Oh beautiful for spacious 1968 time capsule house! Okay, it was built in 1956, and then the second owner redecorated in ’68, so it’s not a never-touched interior, but: When the decor is 50 years old, and it looks as gorgeous as they day the last bit of wallpaper paste dried, well, it makes my book. This house, for sale by one of our favorite mid mod mad realtors, Robert Searcy, is warm, inviting, and fabulously layered with color, pattern, materials, shapes, sheens, styles, eras… just the kind of interior I adore. I will even call this one: Timeless. The decorator knew what she was doing! And so did photographers TK Images, who captured the home for us to worship forevermore!
The curb appeal is right up there, too — so charming. 4,211 s.f., 5-6 bedrooms, 3.5 baths, $399,900. Robert Searcy loves well-designed vintage homes as much as we do, and it shows in his listing write up:
Nestled among sleepy moss draped trees, on a prominent corner in the historic district’s most coveted section, a prime example of what made Glenbrook Valley the envy of mid-century Houston & increasingly sought after today. Offered for sale for the first time in literally half a century, it presents a rare opportunity to acquire one of the historic district’s most elegant & spacious homes. Formals with lavish trim work details & expansive windows adorned w/vintage chinoiserie pattern drapes. A sumptuous den with absolutely gorgeous flagstone floors, cypress beams, rich warm ash paneling & a huge bar at one end with an alcove large enough for a frig. Sunroom, study & master down w/luxurious dressing area. Gameroom plus 4 more BRs up. Full quarters on the ground level with its own private entrance, full kitchen, living/dining combo & separate BR & bath. Perfect set up for extended family or live in nanny. Just one exit outside the loop.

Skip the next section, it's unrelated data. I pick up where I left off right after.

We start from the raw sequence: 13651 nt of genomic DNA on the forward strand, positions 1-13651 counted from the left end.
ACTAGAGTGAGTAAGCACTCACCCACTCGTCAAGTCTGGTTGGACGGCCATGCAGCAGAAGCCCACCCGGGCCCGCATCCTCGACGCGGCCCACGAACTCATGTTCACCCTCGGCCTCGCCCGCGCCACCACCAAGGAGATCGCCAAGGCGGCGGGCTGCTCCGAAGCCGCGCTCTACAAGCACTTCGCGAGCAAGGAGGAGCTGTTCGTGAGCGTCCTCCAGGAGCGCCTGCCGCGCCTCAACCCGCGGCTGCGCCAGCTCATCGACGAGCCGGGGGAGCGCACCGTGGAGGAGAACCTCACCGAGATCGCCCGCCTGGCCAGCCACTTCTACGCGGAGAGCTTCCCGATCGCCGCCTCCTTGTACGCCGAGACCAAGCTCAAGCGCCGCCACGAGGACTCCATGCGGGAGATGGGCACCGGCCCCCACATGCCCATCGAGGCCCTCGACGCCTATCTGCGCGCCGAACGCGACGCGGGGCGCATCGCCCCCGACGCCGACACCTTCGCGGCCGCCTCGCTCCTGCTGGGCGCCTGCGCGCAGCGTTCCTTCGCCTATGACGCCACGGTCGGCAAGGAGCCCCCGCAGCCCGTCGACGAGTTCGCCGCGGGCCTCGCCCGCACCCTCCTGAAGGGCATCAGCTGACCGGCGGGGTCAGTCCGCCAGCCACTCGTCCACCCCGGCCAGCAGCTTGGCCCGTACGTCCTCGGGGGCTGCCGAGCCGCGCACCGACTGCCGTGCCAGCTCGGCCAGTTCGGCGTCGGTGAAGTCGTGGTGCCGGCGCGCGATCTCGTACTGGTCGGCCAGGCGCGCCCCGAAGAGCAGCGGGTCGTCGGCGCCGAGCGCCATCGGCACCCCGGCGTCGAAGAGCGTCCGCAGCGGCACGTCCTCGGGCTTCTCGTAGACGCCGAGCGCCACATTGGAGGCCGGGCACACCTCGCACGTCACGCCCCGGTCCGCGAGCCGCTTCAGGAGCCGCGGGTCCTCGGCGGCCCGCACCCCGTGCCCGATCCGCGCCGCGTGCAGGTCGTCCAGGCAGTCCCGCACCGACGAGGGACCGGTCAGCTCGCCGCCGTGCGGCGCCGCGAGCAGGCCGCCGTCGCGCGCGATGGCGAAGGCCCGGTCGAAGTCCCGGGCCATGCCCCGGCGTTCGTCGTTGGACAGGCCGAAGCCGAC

The living room is traditional and formal. The pinch pleats over the ruched sheers — the ‘movement’ of the shapes covering the window — just lovely! The walls are a dusty lavender — and so are the sheers. They look fantastic with that green — a wonderful color combination that you don’t see, and don’t see done well, often.
The family room is warm and woodsy, mixing rustic, personal, whimsical, nautical, mod, modern, chinoiserie, and traditional elements in the wall coverings, window coverings, furniture, accessories, collections, rugs, lighting, and more. This kind of mix makes a room timeless — that is, difficult to date (although dinner and a movie are usually a good bet.)
The walls are ash cut into planks with beaded edge. The beams are pecky cypress. The floors are flagstone. Flagstone!!!
The sectional and directors’ chairs are the most modern pieces. The (1) pattern on the sectional — I will call it octopusses (!) on paisley(!)– combined with (2) the sectional’s sensuous lines, are genius additions that add a big sexy hug to what otherwise might have been a staid, and nice, but predictable room. The graphic black lines of the barstools also adds time-shifting liveliness.
I am a wallpaper lover. I loved wallpaper before it was cool. And after. And before, still. And after, still. And before, still. And after, still. And now, still. I love wallpaper on ceilings, too. The listing says this is vintage Schumacher wallpaper “that has stood the test of time.” I wholeheartedly agree.
And note this: Robert tells me that the owner still has the leftover wallpaper! Of course! People who know their decor is spot-on happening, save the wallpaper leftovers.
A traditional wood kitchen table with Windsor chairs, in front of an inviting lead glass bay window. Windsor chairs are so lovely. Yikes, this book all about them is 744 pages long — they are so collectible << Amazon affiliate link, I make some dough re mi if ya buy anything; it’s part of how I keep this blog boat afloat. How I make money without selling my blogger soul.
The master bedroom has a palatial Hollywood Regency vibe… and oooooh, we get just a peek into the adjacent bathroom with what looks to be a black-and-white octagonal chinoiserie lattice wallpaper on the ceiling.
Another of the bathrooms — eclectic-fabulous! — here…
Hey, what came after 1960s wallpaper? 1970s wallpaper, of course!
Many thanks again to the wonderful: